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Haemophilia

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by

Karlo Mendoza

on 13 February 2013

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Transcript of Haemophilia

Genetic Disorder:
Haemophilia or
Hemophilia By: Karlo Mendoza What is a genetic disorder? A genetic disorder is known as a disease which happens due to a problem with an individuals DNA. Problems can vary from a missing or having a extra gene to missing a whole chromosome. Most of the time disease is inherited genetically. What is Haemophilia? Haemophilia is a type of genetic disorder which causes abnormal bleeding that happens when a protein that causes clotting is reduced.
Biggest health concern is internal bleeding and bleeding within the joints
Life long disease, but with good care, people have the disease can live life with no problem
Also known as disease of kings and royalty.
Genetic disorder due to the sex chromosomes, sex linked or X linked inheritance
Cannot be seen on a karyotype because it is the result of a bad a allele, and not a chromosome Haemophilia A Most common form of haemophilia as it occurs 85% of the time and known as classic haemophilia.
lack of a protein that helps the blood clot, when more of the protein is missing symptoms worsen.
Missing protein is known as factor VIII
People with haemophilia A have moderate or severe symptoms Haemophilia B Not a big difference from haemophilia A
Haemophilia B happens when a protein known as factor IX which help clot blood.
Just like haemophilia A the more of the protein missing the more severe the symptoms
Also known as Christmas disease as Steven Christmas was the first ever person with the disease. What is a bleeding disorder? Abnormal bleeding
When there is poor blood clotting and continuous bleeding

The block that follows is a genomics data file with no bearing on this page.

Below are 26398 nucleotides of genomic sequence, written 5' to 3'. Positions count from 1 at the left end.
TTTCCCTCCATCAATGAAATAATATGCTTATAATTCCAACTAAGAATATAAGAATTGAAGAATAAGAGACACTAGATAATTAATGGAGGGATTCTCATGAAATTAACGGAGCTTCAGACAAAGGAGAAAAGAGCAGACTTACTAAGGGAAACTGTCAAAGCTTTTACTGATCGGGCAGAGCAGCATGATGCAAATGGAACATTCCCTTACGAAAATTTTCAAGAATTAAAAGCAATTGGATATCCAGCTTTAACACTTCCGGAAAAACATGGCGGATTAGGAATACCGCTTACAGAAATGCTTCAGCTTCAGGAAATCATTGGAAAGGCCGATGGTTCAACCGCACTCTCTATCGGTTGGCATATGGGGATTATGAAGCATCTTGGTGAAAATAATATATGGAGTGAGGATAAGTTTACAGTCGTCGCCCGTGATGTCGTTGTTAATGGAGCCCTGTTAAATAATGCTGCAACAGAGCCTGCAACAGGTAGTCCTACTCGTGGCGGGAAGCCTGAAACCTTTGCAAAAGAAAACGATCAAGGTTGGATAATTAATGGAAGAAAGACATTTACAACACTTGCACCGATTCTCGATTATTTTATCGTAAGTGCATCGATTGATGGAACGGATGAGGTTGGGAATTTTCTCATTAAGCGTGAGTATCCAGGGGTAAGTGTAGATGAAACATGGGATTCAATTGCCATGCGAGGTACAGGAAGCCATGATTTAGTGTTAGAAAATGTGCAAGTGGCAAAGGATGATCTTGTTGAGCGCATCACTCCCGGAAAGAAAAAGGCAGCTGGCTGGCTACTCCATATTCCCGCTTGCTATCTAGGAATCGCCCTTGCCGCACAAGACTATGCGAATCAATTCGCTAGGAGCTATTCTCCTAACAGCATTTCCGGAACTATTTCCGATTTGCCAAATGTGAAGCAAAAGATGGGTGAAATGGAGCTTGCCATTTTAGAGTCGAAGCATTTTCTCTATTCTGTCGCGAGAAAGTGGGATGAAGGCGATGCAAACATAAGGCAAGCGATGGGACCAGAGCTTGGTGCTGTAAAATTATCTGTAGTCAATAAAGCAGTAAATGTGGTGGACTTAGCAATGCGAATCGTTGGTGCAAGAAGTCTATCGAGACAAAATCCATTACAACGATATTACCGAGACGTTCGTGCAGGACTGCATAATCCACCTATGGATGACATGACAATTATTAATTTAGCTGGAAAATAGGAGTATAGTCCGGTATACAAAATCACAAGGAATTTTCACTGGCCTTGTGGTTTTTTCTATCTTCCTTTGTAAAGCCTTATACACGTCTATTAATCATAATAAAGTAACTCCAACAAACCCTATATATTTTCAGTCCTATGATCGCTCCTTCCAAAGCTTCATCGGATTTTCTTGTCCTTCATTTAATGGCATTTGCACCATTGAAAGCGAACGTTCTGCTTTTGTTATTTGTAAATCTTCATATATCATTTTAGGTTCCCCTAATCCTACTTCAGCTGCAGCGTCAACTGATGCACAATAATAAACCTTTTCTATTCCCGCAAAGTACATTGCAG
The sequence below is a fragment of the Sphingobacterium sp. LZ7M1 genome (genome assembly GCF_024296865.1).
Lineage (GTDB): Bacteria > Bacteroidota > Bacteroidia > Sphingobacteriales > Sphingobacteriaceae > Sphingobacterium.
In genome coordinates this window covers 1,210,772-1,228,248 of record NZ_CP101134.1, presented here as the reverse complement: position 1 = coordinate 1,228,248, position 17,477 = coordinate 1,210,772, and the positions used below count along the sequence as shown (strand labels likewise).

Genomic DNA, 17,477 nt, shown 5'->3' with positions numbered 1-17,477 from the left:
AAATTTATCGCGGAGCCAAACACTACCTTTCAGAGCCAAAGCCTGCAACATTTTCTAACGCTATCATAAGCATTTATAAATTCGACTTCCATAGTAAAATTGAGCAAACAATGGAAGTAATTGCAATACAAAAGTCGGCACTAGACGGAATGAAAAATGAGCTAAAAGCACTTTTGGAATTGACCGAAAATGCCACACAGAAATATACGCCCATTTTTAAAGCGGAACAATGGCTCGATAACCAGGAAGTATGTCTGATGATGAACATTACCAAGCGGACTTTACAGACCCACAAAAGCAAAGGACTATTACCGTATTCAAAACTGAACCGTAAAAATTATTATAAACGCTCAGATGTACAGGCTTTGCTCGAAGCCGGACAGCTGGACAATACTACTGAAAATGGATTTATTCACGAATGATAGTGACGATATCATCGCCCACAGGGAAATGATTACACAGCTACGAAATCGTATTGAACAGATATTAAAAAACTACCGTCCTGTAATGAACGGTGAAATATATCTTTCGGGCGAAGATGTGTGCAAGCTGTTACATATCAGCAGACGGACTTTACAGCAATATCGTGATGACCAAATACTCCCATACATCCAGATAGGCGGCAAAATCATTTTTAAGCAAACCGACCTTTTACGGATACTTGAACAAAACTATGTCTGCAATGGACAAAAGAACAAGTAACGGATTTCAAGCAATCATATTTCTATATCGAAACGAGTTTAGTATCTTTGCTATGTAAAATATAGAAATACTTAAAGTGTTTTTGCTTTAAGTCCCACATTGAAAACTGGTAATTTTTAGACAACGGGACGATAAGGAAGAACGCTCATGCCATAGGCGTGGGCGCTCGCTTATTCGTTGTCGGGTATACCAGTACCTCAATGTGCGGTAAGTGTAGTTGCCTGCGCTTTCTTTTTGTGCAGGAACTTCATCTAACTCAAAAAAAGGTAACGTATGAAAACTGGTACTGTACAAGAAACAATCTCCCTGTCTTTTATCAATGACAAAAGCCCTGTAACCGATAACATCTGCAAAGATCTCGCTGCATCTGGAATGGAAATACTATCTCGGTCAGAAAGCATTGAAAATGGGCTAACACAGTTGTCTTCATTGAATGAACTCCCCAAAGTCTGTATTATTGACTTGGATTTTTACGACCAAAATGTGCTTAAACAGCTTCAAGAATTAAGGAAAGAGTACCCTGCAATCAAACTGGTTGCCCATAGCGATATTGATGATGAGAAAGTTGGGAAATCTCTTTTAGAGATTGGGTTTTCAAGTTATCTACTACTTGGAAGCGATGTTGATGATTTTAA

People who have bleeding disorders happen to bleed longer
When proteins that help clotting are reduced continuous bleeding occurs Symptoms, Causes, Risks Symptoms:
Excessive bleeding
Nose bleeds
Abnormal menstrual bleeding
Bruising
Bleeding without cause
Internal bleeding
Difficulty walking
Frequent vomiting Causes:
Missing proteins that affect clotting Risks:
vision loss due to bleeding into the eye
scarring of the joints
death due to blood loss or bleeding in important organs Test and Diagnosis People would be diagnosed after one has a abnormal bleeding experience, such as a long period of bleeding.
One could know if they might have the disease by understanding family history as it is passed down through the family.
Blood test can be conducted to find out if one has the disease Treatment Medical Treatment:
No cure for Haemophilia
Treatment vary depending on how bad symptoms are.
Usually injections containing substance similar to the clotting factors will stop bleeding, if conditions are more sever injections might have to be repeated.
Small cuts need applied pressure and bandages.
Lifestyle and Home Treatment:
Exercise by swimming, bike riding, and walking are good for protecting the joint, contact sport are not good for those with haemophilia
Avoid injuries that can cause internal or external bleeding
Good hygiene
Avoid medications that can cause bleeding such as aspirin. People With Haemophilia *Or carrier Queen Victoria is said to be a carrier of the disease as her son Leopold had the disease Genghis Khan was rumored to having haemophilia. Most likely false due to the life he lived with war. (A lot of contact and cuts) Mother Theresa is rumored to have been a person with haemophilia, but women with the disease is rare, and living to an old age is rare.
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